Creating value for employees
Employee productivity is important for the performance and competitiveness of an organization. To enhance a productive workforce culture in an organization, the organization requires a viable employee value proposition that all employees understand, and develop a culture that encompasses clear performance management, career development and manager effectiveness. One of the strategies that will help the organizations develop and maintain a competitive work force is viewing the human resource, not only as a resource, but as an asset because human assets are central to any business in any industry. Also, creating value for employees require that companies create value in terms of materials such as competitive salaries, bonuses, perks etc. It can also create value beyond compensation by including intangibles factors such as the company’s corporate culture, work-life balance, promotions, recognitions and career development. Lastly, companies can improve their work-force by enhancing shared value in the organization, i.e. ensuring their employees understand why they are in the business they are doing.
Creating value for competitors
There is no industry in the market that has no competition; the difference is pretty much the level. A firm’s competitive advantage exists when it is able to deliver the same benefits to its customers as its competitors, but at a lower cost (cost advantage) or deliver products that go beyond competing products (differentiation advantage). Firms therefore need to develop and maintain competitive strategies that encompass a wide spectrum of techniques and advantages to gain advantage. According to porters, a firm strategically position itself by leveraging on its strengths. Porters divide the firm’s strengths into two; cost advantages and differentiation advantages because they express the firms position in the industry. The firm therefore should use its resources and abilities to generate a competitive advantage that will result in the creation of a superior value to the customers. Firms can also develop strategies that enhance competitive advantage in price, quality, image and reputation, value, innovation and technology and time and processes.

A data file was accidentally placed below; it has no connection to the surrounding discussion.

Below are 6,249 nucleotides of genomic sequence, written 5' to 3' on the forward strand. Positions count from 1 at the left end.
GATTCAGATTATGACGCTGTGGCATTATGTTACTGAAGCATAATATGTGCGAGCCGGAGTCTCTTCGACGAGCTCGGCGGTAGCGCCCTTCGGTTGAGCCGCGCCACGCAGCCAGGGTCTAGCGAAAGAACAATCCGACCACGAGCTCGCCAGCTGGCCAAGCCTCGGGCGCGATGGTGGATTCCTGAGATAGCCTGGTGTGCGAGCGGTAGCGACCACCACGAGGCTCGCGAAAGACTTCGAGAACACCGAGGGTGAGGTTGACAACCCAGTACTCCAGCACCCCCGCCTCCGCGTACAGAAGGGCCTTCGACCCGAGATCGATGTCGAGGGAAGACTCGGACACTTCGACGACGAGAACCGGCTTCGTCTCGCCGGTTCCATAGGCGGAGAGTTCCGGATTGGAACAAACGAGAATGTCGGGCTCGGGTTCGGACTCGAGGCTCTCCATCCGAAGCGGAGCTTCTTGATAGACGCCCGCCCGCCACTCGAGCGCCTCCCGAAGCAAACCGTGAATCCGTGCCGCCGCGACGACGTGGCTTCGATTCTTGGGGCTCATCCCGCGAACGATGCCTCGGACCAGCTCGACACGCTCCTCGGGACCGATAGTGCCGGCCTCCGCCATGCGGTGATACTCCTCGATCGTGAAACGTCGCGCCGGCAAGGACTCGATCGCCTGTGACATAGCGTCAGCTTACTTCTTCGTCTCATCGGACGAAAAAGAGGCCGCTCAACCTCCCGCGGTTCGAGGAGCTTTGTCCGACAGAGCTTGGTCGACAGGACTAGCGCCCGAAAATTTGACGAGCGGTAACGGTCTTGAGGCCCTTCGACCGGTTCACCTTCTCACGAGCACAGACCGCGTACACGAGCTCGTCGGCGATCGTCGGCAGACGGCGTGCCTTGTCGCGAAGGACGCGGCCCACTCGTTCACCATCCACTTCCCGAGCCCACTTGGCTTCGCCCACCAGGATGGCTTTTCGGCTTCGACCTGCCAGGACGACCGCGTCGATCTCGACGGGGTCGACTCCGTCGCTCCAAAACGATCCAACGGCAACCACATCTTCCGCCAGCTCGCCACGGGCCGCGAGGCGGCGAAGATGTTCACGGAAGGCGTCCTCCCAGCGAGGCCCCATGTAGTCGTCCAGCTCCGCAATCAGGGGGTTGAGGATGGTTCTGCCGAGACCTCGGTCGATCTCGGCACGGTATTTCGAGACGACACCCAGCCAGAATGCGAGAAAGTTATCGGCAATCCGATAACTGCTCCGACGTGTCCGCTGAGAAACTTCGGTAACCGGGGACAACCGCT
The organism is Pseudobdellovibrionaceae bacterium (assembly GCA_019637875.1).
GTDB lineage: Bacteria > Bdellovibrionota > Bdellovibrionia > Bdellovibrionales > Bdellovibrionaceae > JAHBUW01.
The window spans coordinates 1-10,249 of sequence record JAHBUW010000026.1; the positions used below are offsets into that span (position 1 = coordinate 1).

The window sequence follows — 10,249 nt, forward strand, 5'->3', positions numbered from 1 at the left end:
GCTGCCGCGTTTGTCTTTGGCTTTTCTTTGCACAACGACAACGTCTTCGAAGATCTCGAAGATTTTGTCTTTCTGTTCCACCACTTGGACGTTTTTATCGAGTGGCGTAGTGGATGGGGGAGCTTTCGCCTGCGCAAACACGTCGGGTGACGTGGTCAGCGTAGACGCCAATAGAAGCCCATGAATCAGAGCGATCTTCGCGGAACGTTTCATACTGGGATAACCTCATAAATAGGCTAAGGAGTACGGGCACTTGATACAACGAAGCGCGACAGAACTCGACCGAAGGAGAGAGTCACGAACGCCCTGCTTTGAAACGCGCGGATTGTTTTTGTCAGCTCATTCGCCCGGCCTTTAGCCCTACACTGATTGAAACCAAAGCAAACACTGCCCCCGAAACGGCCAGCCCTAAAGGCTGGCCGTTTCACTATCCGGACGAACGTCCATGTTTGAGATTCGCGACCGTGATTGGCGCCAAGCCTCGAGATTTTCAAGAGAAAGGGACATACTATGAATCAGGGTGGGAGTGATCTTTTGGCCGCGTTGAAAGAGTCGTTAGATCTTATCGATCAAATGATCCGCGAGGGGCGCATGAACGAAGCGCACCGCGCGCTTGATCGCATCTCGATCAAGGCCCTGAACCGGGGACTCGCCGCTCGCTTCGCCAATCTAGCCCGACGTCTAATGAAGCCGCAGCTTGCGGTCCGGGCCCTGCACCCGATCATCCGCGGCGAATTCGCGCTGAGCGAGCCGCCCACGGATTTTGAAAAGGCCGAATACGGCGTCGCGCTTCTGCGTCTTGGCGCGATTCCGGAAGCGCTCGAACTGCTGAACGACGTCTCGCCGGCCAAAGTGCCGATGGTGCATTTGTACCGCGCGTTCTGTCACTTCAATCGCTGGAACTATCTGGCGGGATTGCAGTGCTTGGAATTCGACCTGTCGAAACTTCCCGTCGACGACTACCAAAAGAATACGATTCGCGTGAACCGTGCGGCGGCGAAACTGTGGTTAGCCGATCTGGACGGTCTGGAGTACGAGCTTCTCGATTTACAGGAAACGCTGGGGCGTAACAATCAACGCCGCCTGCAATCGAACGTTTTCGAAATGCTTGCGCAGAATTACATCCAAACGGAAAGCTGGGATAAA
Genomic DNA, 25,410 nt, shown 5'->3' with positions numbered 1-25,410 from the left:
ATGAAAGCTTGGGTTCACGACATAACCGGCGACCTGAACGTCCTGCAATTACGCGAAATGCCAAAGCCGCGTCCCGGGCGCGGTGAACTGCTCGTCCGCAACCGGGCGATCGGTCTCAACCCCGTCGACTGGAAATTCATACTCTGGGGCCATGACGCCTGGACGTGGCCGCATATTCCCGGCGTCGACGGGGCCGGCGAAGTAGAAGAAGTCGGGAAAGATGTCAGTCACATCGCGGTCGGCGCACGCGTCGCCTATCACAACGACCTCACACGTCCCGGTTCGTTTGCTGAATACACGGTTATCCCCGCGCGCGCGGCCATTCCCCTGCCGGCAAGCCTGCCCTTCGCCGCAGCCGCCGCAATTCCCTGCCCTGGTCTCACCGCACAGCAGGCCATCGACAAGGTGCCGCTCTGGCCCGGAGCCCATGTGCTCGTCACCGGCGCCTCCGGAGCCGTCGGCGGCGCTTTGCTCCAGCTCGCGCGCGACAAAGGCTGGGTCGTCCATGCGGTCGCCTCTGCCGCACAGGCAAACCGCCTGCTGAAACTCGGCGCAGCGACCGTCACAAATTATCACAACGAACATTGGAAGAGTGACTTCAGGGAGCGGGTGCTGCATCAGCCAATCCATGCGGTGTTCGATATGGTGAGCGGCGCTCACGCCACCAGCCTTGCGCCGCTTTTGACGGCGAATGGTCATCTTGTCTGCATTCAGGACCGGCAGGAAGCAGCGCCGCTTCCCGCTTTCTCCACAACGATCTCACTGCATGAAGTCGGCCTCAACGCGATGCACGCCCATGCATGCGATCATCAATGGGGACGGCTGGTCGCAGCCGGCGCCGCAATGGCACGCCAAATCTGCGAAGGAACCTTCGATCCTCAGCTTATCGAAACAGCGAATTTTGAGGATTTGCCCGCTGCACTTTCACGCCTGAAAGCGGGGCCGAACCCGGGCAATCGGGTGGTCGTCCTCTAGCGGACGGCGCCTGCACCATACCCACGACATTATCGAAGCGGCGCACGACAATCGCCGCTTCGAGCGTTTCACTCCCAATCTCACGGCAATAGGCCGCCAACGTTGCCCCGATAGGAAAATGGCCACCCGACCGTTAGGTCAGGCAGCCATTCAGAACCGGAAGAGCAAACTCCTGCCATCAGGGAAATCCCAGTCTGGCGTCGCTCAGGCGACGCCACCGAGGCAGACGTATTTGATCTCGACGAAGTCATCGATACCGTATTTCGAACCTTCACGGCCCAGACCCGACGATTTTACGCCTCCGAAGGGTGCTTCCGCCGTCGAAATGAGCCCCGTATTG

Creating value for the community
Business exist in the social world, there is therefore need for the integration of the business operations and values to the interests of all the stakeholders including investors, customers, employees and the community by being conscious of the in which the business operates. Firms require strategies that will ensure practices that involve participation in initiatives that benefit the society and ensuring sustainability are embedded into their core business operations to create shared value for business and the society. One of the strategies is creation of a corporate shared value (CSV), i.e. creating a link between corporate success and social-well being. Firms can also align with appropriate institutions in the society to create better environments to work and live e.g. engaging with foundations to assist in learning and education. Firms may also make monetary contributions that provide aid to local charitable, education and health-related organizations to assist the under-served or the impoverished communities.